We are in Volume III, Part One, Chapter II. This is a tragic scene. Napoleon is marching his troops towards Moscow, crossing the Niemen. I learned through reading this book that Napoleon's troops were not only Frenchmen as I would have assumed, but many other nationalities as well. Napoleon stops beside a regiment of Polish uhlans who are on the side of the river. He ordered one of them to ford the river. The colonel of the Polish uhlans begged to swim across so that Napoleon could witness his zeal. For whatever reason, the colonel was followed by hundreds of his men, all on horseback. Forty men drowned!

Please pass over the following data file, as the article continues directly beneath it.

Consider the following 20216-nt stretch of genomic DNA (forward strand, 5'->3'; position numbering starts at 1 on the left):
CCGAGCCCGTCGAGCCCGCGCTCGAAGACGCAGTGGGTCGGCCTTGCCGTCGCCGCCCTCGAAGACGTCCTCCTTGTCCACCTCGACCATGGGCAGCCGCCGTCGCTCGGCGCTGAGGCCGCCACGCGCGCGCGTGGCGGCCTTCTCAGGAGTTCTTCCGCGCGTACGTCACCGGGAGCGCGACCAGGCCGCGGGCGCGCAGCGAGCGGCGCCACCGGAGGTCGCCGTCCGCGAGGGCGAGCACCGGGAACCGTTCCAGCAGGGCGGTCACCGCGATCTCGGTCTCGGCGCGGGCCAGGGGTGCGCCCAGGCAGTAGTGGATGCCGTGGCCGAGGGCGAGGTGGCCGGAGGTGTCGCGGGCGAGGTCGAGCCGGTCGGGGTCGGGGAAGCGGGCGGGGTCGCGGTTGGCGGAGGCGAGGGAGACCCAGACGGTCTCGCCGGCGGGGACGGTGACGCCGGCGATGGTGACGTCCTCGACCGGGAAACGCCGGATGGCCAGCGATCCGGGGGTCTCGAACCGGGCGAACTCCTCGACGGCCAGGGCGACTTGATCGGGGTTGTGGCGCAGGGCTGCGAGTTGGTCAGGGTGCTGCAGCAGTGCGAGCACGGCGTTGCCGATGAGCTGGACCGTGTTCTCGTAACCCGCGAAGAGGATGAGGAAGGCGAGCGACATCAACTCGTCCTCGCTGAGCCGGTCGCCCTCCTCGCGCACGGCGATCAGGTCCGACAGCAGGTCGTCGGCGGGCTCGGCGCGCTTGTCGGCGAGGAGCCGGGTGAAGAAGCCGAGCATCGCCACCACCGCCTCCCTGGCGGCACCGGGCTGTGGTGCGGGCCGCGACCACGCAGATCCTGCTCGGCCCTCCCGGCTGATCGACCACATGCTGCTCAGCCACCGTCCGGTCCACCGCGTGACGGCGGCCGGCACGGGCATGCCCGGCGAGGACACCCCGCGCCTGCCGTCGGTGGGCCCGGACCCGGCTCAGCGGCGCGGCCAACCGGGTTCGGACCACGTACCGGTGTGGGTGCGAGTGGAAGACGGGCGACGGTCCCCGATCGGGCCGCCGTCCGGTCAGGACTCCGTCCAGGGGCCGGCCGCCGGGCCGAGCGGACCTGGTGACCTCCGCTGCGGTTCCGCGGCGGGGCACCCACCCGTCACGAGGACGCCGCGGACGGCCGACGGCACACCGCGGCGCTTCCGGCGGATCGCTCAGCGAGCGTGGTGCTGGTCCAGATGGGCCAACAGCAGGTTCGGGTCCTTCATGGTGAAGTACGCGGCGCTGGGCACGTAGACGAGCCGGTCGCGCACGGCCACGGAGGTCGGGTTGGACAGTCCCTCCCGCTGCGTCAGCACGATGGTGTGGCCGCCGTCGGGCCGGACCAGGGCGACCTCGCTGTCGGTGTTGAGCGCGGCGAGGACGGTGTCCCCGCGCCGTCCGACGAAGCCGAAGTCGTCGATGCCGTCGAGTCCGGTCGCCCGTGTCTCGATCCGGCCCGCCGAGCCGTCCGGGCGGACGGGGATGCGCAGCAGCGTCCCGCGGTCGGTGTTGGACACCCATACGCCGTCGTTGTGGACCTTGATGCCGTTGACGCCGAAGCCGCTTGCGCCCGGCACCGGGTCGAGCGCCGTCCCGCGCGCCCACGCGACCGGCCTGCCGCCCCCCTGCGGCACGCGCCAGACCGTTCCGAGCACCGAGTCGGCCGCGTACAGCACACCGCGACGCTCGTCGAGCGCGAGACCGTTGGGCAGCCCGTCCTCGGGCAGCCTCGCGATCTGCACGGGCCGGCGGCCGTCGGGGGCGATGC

"... they were proud to swim and even drown in this river before the eyes of the man who sat on a log and was not even looking at what they were doing." Napoleon was not impressed with this extreme sacrifice; in fact, it annoyed and distracted him because he was in the midst of giving orders.
It's hard to imagine, right? It makes me wonder about his charisma. Throughout history there are endless examples of people willing to die who are under the sway of a charismatic leader. Is that what this is about? -- Lola
from page 11-12, Volume II
collage, acrylic paint
page 608-609 Pevear/Volokhonsky translation